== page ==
6. There are many minerals but some of more commonly known ones include:

  7. •    Calcium

  8. •    Chromium

  9. •    Iodine

  10. •    Iron

  11. •    Magnesium

  12. •    Manganese

  13. •    Molybdenum

  14. •    Phosphorus

  15. •    Potassium

  16. •    Selenium

  17. •    Silicon

  18. •    Sodium

  19. •    Sulfur

  20. •    Zinc


  1. The more-effort way: Eat only preservative-free, fertilizer-free food from the very best soils that is “yesterday-fresh” Other soils are mineral depleted and cannot support life. (Do this if you can.)

  2. A practical way: try to get the freshest, best quality foods within your time and budget.

  3. Water: try and drink water that is as close to nature as possible as that contains minerals. Use only real Sea Salt or Himalayan Salt as they are mineral-laden.

  4. Mineral Supplement: Use a good quality mineral supplement.



  1. About a third of your body protein, by weight, is collagen, a jelly-like substance that holds the cells together. Calcium is needed for this jelly to set, along with vitamin C, which is probably the most important factor in its formation. Both are necessary for building firm, disease-resistant tissues. Calcium is difficult to absorb (large molecules) and must have magnesium present in an exact ratio. Magnesium itself is vital for digestion and coats the nerve-ends – shortages leave you “jumpy”.

  2. Potassium is vital for muscle contraction. The heart is your busiest muscle and a lack of potassium is a frequent cause of its failure. It works along with salt.  By salt is meant a good quality whole salt like Celtic Sea Salt or Himalayan Salt. These salts have dozens of trace minerals that are vital for good health.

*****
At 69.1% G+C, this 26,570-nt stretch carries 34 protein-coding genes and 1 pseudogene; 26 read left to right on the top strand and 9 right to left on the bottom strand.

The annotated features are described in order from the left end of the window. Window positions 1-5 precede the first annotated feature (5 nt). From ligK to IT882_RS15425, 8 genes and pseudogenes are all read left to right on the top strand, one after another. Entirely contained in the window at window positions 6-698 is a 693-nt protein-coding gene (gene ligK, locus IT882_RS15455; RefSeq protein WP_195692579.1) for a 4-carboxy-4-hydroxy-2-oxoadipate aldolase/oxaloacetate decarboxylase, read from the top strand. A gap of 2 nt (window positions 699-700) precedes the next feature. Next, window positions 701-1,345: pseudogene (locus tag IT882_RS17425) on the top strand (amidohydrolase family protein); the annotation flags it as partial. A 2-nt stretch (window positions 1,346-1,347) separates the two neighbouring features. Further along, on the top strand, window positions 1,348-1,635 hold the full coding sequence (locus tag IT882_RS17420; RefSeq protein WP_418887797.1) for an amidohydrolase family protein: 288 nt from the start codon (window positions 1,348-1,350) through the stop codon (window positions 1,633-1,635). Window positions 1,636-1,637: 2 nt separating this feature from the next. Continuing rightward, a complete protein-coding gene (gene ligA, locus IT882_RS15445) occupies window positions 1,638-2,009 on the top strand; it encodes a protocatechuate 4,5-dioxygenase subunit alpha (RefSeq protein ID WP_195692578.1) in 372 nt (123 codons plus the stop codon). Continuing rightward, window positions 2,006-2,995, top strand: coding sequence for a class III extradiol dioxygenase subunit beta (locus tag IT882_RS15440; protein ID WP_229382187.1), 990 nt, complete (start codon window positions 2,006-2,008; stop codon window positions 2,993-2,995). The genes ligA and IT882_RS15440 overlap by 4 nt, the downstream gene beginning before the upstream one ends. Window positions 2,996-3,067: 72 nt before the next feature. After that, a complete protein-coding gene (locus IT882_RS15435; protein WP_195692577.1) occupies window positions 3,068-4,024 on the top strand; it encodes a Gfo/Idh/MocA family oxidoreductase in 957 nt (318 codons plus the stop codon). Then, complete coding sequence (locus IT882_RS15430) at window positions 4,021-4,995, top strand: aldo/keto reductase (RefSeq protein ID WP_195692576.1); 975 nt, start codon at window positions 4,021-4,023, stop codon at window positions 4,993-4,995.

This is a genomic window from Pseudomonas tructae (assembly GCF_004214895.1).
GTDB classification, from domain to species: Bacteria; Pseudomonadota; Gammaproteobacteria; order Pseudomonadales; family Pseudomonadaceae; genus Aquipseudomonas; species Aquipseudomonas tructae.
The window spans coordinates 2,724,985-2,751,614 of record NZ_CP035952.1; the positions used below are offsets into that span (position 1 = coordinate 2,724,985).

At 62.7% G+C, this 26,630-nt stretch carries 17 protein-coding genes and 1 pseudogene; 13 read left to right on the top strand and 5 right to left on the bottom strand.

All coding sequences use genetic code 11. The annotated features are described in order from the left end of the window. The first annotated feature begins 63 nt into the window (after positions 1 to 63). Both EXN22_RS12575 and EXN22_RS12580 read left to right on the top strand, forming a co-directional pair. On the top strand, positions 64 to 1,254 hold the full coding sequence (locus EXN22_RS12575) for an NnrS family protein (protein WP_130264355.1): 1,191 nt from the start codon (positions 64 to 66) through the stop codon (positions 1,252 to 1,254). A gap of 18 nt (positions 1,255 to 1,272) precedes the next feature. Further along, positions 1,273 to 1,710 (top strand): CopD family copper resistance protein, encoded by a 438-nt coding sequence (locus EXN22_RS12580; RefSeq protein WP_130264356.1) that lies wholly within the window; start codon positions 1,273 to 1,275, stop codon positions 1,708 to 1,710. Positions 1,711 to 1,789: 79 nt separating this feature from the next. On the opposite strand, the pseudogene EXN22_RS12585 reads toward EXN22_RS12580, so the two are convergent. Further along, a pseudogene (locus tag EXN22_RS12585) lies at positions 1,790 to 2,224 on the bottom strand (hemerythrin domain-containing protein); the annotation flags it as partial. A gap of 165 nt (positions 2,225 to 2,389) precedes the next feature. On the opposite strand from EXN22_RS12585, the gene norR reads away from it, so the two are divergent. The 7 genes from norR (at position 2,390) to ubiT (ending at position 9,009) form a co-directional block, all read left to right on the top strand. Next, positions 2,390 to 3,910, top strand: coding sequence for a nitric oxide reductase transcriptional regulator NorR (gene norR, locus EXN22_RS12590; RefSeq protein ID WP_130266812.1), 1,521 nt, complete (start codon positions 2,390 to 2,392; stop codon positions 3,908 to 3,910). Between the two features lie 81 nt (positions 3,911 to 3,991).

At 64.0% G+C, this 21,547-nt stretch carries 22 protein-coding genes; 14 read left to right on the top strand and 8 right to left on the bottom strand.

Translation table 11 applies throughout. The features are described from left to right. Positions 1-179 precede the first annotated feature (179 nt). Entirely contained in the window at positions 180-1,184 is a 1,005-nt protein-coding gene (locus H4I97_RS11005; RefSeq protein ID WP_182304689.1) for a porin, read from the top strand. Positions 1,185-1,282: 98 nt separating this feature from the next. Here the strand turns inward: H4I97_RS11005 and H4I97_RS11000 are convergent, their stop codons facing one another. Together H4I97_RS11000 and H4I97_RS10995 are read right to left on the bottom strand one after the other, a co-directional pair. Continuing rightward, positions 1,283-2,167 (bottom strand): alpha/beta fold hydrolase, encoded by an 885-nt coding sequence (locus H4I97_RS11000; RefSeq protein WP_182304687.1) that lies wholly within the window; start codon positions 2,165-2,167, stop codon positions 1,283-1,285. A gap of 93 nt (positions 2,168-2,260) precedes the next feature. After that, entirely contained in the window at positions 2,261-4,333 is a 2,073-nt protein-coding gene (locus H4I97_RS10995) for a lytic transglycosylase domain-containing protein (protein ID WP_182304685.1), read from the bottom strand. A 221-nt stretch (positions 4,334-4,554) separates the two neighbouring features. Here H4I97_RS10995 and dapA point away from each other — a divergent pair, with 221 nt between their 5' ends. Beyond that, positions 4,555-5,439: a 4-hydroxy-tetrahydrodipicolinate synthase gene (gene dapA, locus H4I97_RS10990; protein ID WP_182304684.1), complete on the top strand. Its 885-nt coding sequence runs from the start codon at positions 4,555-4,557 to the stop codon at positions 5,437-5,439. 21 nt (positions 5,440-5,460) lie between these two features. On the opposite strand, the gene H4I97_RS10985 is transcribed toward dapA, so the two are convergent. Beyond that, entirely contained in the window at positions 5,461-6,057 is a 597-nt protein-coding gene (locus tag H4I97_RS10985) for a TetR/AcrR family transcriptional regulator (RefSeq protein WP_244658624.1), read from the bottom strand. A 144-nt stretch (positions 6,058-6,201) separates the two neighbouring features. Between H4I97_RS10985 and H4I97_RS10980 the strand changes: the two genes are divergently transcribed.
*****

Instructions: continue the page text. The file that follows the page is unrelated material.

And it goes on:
1. Calcium and magnesium: the only sure way we know of currently, in the modern life-style is by taking a properly formulated, easily absorbable calcium and magnesium supplement. Only a few of the commercial formulas fit this standard.

  2. Take potassium after each meal that has added salt and eat plenty of vegetables. Only use Celtic Sea Salt or Himalayan Salt as the white table salt is refined and has no life in it. It consists only of one element of salt, chloride, that has been bleached white with chlorine, which is toxic besides which your body needs all the other minerals in real salt so don’t use anything else.



  1. Oil soluble vitamins (A, D, E and K) are nullified by poor oil utilization.

  2. There are certain oils or fats that your body needs to manufacture hundreds of hormones, maintain a strong nervous system, improve your immune function, build a strong cardiovascular system, strengthen your cell walls, prevent or reduce inflammation, build and maintain good joint function, etc. Some of these oils are what is known as essential fatty acid (EFAs). They are also known as vitamin F or Omega 3, 6 or 9. No matter what you call them, your body needs them to function properly.